February 3rd, 2016
First, we would like to thank everyone who submitted a question to our new Applied Answers series. Every day, we help people understand their web problems and walk them through possible solutions. It’s one of the things that we’re most proud of and clients appreciate. We hope Applied Answers will be a resourceful and dependable source of information for you about the web. Keep these questions coming!
So, let’s dive in.
“How difficult and how long would it take to build an app that research laboratories can use to inventory reagents so that all the researchers in the particular laboratory can keep track of the quantity and availability of each item along with the shipment and delivery status? An essential feature would be that such an app can sync real-time to update the inventory in all devices that utilizes this app as well as provide a search function.”
“How difficult would it be to…” is a common question that we hear. There’s no straight answer for this because difficulty depends on the developer’s skill and knowledge of the subject. The better question asked is “How long will it take” since that is what every project comes down to, a timeline (and a budget).
Whenever we receive a question like this, we first break it down into its parts:
What is it (big picture): An app for research lab staff to track reagents use and stock.
- Must be able to track inventory for reagents: keep track of quantity and availability of each item
- Must track order, shipment, and delivery status
- Must update in real time so anyone with the app can see what’s available, including a general database setup with dynamic data
- Must include a search function so researchers can search for a reagent.
So, let’s address these goals in order.
An app like this sounds simple until you realize that dealing with chemicals means you must do the following:
- Create a log to track who is using what items and in what quantities.
- Decide if there are different permission levels or if anyone can request and check out any item.
- Assign responsibility to an individual or individuals for tracking updates to the inventory and reviewing the logs, a type of administrator.
This app depends on staff participation so the process and interface design needs to be simple and accessible. To do this, it’s important to understand how the staff currently checks reagents in and out. Note that these things were not part of the original question, but in order to plan out a system properly, a web consultant must ask bigger picture questions, which in turn will reveal the details the client has not yet mentioned.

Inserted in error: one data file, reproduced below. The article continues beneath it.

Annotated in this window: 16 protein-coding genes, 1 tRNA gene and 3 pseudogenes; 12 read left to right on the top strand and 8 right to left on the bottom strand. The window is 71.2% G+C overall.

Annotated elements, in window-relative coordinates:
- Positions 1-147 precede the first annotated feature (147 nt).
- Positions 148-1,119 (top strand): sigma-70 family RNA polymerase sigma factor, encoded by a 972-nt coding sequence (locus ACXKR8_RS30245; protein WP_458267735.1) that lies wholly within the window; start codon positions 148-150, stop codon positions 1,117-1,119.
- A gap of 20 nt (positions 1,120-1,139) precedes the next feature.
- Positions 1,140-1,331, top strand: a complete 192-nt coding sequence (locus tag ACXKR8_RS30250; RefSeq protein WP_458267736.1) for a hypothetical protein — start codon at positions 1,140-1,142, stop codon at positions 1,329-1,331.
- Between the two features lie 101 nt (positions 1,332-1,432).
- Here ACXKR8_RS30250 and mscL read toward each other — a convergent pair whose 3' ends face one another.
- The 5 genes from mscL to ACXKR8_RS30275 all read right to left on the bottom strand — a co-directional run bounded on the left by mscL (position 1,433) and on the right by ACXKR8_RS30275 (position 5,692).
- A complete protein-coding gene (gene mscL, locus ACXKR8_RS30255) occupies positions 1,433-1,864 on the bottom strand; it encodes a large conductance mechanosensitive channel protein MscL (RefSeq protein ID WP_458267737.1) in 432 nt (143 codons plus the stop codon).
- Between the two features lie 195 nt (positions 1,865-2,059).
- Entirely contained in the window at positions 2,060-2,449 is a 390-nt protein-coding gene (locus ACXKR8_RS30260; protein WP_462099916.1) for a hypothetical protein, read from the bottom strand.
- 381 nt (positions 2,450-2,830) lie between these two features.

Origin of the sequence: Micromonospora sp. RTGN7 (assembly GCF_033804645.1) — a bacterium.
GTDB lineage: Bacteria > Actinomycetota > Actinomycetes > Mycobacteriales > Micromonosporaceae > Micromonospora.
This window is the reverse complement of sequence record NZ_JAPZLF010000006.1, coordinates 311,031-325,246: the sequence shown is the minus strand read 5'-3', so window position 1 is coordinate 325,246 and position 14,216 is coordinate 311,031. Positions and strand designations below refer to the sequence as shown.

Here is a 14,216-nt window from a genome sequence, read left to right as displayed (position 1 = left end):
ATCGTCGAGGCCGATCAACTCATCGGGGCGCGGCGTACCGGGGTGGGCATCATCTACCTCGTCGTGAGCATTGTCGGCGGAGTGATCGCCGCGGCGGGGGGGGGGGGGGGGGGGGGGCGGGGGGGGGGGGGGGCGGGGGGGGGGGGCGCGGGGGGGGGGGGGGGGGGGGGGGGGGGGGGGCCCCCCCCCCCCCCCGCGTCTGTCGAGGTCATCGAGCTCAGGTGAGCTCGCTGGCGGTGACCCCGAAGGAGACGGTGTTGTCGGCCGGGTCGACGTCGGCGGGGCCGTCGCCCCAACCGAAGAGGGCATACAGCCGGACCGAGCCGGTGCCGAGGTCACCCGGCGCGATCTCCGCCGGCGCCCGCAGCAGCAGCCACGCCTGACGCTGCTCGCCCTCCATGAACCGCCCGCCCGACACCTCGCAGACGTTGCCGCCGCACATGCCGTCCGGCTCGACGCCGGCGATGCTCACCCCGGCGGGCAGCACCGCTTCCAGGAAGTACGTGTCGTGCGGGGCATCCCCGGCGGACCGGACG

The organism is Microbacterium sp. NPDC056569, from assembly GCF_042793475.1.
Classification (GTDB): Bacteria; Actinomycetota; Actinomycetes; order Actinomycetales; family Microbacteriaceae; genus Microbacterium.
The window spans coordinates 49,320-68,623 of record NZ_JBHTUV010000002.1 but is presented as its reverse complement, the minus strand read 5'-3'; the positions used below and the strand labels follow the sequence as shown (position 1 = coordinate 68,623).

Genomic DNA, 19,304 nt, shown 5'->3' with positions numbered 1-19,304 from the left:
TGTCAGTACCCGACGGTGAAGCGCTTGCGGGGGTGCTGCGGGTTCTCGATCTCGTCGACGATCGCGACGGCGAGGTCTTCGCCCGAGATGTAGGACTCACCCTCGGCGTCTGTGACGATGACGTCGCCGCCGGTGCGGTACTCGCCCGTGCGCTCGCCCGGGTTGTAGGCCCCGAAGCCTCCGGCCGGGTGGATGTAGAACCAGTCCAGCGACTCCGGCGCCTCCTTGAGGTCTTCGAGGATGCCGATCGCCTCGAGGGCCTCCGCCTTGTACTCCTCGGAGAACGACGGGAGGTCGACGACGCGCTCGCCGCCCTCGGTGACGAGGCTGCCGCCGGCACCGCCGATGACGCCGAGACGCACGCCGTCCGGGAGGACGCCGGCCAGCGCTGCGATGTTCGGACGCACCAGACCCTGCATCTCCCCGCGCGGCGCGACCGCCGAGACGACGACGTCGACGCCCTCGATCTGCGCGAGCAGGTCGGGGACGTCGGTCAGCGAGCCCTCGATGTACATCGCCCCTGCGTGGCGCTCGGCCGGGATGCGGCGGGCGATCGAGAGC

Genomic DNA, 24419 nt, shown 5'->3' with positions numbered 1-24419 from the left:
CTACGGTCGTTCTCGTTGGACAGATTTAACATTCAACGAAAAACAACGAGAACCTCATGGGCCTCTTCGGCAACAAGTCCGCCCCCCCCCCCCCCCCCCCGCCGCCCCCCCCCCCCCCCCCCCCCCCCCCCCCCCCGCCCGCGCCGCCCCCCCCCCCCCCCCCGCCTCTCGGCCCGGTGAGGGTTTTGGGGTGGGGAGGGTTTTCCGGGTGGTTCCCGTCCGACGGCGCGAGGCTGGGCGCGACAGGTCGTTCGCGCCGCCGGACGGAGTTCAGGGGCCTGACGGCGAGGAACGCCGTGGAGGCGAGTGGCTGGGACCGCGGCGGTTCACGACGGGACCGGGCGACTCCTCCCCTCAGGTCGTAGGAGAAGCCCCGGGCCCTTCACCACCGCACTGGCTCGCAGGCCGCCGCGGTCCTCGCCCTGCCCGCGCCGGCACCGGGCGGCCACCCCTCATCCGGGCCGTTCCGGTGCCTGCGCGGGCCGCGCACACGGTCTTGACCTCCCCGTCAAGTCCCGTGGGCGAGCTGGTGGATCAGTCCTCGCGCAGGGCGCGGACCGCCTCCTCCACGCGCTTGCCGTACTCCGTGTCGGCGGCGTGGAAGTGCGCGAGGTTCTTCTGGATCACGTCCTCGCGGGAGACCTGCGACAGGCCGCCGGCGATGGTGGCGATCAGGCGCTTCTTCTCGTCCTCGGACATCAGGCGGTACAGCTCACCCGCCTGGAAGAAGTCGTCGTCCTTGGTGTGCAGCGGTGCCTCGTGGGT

Tracking Orders & Shipments
The administrative side would require the ability to update the items and track incoming shipments. To build the system, we need to understand the process of ordering and receiving new reagents to determine what shipping information to store and display. Part of this is knowing and understanding what services are being used to process shipments. We have to determine who places new orders and whether that process is done through the system, over the phone or elsewhere online and how the order data gets added to this new system.
We would also need to consider opportunities for reporting and automation (ex. auto-updating inventory when shipment is received, notifications when inventory is low, monthly/yearly reports on inventory changes, etc.).
Real Time Updates & Search
Updating information in real-time across devices and search is straightforward, though how it works and what sorts of interactions are available should be detailed before anything is built. The client should be aware of and give feedback on what their researchers will be able to do and see. This is also part of the user-experience design process. Searching will be based on the details available for the reagents and again whether a user has permission to access certain chemicals.
A Plan & Timeline Summary:
This is a general approach to a project like this. We would typically work with the client to determine all the functionality and flesh out all of the sections (public side, researcher accounts, and administrative accounts) before proceeding. Once the plan is defined, we would then design the interfaces and lastly, build and test it before launching.
In short, an experienced developer should have no difficulty building such a system. Based on just the needs mentioned above, it would probably take 3-6 weeks to design, build, and launch this app. Keep in mind that the timeline is affected by feedback and content from the client.
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